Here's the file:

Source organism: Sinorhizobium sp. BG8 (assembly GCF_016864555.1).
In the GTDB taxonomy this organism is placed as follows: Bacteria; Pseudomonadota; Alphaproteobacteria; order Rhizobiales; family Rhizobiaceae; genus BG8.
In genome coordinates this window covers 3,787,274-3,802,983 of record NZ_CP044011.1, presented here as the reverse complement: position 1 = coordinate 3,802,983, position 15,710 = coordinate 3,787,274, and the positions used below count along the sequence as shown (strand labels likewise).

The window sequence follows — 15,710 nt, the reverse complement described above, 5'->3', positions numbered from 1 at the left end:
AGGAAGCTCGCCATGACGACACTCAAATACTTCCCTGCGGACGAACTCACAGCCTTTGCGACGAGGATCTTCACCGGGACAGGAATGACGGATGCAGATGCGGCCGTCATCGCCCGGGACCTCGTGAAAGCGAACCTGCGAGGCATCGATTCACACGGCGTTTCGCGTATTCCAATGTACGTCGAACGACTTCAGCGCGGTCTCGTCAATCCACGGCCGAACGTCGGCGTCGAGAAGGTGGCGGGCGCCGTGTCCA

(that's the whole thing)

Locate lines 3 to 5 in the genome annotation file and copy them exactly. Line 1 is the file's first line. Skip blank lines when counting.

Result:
In genome coordinates this window covers 3,787,274-3,802,983 of record NZ_CP044011.1, presented here as the reverse complement: position 1 = coordinate 3,802,983, position 15,710 = coordinate 3,787,274, and the positions used below count along the sequence as shown (strand labels likewise).

The window sequence follows — 15,710 nt, the reverse complement described above, 5'->3', positions numbered from 1 at the left end:
AGGAAGCTCGCCATGACGACACTCAAATACTTCCCTGCGGACGAACTCACAGCCTTTGCGACGAGGATCTTCACCGGGACAGGAATGACGGATGCAGATGCGGCCGTCATCGCCCGGGACCTCGTGAAAGCGAACCTGCGAGGCATCGATTCACACGGCGTTTCGCGTATTCCAATGTACGTCGAACGACTTCAGCGCGGTCTCGTCAATCCACGGCCGAACGTCGGCGTCGAGAAGGTGGCGGGCGCCGTGTCCA